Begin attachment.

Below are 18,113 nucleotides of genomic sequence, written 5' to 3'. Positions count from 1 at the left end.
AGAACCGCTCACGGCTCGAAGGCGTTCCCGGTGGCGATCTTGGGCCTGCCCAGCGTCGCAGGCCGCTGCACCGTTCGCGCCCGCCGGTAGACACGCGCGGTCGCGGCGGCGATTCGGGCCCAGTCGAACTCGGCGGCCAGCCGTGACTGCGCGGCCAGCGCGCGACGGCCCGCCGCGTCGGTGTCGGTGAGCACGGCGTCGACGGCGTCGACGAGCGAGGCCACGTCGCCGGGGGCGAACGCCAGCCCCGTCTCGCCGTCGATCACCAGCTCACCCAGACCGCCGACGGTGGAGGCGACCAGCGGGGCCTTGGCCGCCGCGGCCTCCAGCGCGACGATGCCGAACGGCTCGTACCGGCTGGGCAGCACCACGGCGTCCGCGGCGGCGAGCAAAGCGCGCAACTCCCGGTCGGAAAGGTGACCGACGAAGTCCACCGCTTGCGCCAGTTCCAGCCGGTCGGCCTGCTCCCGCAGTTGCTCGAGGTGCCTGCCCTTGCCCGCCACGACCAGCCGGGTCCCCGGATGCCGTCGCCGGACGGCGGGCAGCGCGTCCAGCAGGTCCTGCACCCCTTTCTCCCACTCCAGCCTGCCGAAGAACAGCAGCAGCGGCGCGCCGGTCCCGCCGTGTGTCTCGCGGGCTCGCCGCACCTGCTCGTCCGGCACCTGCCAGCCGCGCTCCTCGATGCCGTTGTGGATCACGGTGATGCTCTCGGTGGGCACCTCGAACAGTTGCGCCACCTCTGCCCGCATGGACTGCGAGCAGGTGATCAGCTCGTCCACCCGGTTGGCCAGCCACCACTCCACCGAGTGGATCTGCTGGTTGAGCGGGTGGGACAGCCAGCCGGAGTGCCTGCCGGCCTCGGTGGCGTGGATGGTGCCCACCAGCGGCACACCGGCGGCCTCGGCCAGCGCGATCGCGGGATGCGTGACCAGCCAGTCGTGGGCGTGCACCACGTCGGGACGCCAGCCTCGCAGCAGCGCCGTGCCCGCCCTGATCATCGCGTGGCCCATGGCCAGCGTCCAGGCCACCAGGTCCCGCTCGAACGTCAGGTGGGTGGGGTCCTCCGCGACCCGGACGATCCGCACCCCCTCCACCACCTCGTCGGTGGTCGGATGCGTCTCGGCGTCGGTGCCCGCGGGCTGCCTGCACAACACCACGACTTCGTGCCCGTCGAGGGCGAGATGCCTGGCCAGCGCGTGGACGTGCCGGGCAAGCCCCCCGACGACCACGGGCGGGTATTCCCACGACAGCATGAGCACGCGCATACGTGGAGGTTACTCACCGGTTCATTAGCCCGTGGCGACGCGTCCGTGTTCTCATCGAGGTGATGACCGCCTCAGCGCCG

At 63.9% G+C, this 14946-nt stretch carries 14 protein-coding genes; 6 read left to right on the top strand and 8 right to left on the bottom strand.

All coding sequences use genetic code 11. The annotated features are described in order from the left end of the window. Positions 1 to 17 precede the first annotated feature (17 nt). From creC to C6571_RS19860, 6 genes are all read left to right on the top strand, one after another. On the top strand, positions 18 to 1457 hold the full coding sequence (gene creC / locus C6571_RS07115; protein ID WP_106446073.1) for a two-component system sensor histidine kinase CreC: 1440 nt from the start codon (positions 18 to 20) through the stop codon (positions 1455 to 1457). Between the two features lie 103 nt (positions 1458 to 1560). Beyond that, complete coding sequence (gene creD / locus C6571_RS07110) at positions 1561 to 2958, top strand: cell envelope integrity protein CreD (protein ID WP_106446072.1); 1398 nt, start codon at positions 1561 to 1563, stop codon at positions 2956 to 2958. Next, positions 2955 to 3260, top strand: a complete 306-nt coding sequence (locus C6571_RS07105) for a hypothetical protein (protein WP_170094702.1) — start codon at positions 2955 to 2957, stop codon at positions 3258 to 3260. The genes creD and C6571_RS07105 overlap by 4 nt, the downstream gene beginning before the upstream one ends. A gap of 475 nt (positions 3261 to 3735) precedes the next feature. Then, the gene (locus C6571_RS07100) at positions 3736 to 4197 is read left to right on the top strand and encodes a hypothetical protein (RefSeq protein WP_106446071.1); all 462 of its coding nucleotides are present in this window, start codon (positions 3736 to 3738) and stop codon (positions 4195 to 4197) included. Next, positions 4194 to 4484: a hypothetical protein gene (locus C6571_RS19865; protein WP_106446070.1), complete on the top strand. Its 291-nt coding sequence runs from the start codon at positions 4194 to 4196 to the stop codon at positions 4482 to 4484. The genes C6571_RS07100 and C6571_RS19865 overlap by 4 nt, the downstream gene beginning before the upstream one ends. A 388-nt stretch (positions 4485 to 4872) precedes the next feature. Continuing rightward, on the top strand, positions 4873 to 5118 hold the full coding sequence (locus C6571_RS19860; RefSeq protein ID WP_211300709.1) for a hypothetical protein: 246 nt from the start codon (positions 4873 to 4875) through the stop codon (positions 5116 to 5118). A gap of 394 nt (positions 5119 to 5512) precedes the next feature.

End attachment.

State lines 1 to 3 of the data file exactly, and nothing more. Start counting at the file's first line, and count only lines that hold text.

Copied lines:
Below are 18,113 nucleotides of genomic sequence, written 5' to 3'. Positions count from 1 at the left end.
AGAACCGCTCACGGCTCGAAGGCGTTCCCGGTGGCGATCTTGGGCCTGCCCAGCGTCGCAGGCCGCTGCACCGTTCGCGCCCGCCGGTAGACACGCGCGGTCGCGGCGGCGATTCGGGCCCAGTCGAACTCGGCGGCCAGCCGTGACTGCGCGGCCAGCGCGCGACGGCCCGCCGCGTCGGTGTCGGTGAGCACGGCGTCGACGGCGTCGACGAGCGAGGCCACGTCGCCGGGGGCGAACGCCAGCCCCGTCTCGCCGTCGATCACCAGCTCACCCAGACCGCCGACGGTGGAGGCGACCAGCGGGGCCTTGGCCGCCGCGGCCTCCAGCGCGACGATGCCGAACGGCTCGTACCGGCTGGGCAGCACCACGGCGTCCGCGGCGGCGAGCAAAGCGCGCAACTCCCGGTCGGAAAGGTGACCGACGAAGTCCACCGCTTGCGCCAGTTCCAGCCGGTCGGCCTGCTCCCGCAGTTGCTCGAGGTGCCTGCCCTTGCCCGCCACGACCAGCCGGGTCCCCGGATGCCGTCGCCGGACGGCGGGCAGCGCGTCCAGCAGGTCCTGCACCCCTTTCTCCCACTCCAGCCTGCCGAAGAACAGCAGCAGCGGCGCGCCGGTCCCGCCGTGTGTCTCGCGGGCTCGCCGCACCTGCTCGTCCGGCACCTGCCAGCCGCGCTCCTCGATGCCGTTGTGGATCACGGTGATGCTCTCGGTGGGCACCTCGAACAGTTGCGCCACCTCTGCCCGCATGGACTGCGAGCAGGTGATCAGCTCGTCCACCCGGTTGGCCAGCCACCACTCCACCGAGTGGATCTGCTGGTTGAGCGGGTGGGACAGCCAGCCGGAGTGCCTGCCGGCCTCGGTGGCGTGGATGGTGCCCACCAGCGGCACACCGGCGGCCTCGGCCAGCGCGATCGCGGGATGCGTGACCAGCCAGTCGTGGGCGTGCACCACGTCGGGACGCCAGCCTCGCAGCAGCGCCGTGCCCGCCCTGATCATCGCGTGGCCCATGGCCAGCGTCCAGGCCACCAGGTCCCGCTCGAACGTCAGGTGGGTGGGGTCCTCCGCGACCCGGACGATCCGCACCCCCTCCACCACCTCGTCGGTGGTCGGATGCGTCTCGGCGTCGGTGCCCGCGGGCTGCCTGCACAACACCACGACTTCGTGCCCGTCGAGGGCGAGATGCCTGGCCAGCGCGTGGACGTGCCGGGCAAGCCCCCCGACGACCACGGGCGGGTATTCCCACGACAGCATGAGCACGCGCATACGTGGAGGTTACTCACCGGTTCATTAGCCCGTGGCGACGCGTCCGTGTTCTCATCGAGGTGATGACCGCCTCAGCGCCG

At 63.9% G+C, this 14946-nt stretch carries 14 protein-coding genes; 6 read left to right on the top strand and 8 right to left on the bottom strand.